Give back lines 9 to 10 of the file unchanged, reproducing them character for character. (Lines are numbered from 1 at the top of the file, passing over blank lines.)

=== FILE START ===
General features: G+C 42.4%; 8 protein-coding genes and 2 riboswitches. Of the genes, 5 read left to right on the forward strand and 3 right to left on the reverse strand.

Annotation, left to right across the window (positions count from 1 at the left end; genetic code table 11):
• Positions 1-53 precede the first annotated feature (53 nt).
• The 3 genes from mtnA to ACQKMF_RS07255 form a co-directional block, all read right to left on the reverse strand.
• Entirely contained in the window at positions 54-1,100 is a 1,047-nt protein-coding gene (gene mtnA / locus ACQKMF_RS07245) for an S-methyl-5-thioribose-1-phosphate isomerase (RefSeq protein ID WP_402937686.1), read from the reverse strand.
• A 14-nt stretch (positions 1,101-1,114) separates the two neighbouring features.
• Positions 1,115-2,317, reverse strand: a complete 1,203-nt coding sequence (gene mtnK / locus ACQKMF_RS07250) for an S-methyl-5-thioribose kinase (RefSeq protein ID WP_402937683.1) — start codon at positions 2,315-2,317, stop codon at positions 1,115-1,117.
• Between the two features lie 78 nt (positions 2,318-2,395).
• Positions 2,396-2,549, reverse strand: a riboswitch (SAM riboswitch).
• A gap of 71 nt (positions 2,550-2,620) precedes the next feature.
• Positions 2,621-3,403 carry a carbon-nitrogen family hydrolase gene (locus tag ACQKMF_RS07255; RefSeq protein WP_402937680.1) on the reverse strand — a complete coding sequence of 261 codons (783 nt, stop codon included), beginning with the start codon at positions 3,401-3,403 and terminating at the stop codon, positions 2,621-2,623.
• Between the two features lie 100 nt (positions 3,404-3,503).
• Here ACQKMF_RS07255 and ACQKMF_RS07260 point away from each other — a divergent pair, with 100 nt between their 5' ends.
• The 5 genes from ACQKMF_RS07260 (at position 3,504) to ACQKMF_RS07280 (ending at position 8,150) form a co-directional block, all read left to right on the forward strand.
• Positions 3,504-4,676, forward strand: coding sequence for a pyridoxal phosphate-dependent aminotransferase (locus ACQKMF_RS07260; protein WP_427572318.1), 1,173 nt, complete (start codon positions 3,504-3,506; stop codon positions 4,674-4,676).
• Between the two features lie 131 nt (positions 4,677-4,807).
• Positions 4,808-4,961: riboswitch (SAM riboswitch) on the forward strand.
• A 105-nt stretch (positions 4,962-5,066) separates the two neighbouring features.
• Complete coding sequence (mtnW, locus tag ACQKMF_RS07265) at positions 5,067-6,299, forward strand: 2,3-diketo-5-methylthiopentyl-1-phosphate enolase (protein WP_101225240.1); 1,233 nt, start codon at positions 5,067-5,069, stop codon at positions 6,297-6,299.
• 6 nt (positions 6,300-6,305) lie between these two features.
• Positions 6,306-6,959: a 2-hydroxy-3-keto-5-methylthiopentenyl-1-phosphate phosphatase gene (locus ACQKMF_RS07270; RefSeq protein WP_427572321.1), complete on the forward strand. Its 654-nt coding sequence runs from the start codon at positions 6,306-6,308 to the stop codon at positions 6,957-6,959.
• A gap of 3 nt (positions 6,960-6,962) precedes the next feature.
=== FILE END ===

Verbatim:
• Positions 2,396-2,549, reverse strand: a riboswitch (SAM riboswitch).
• A gap of 71 nt (positions 2,550-2,620) precedes the next feature.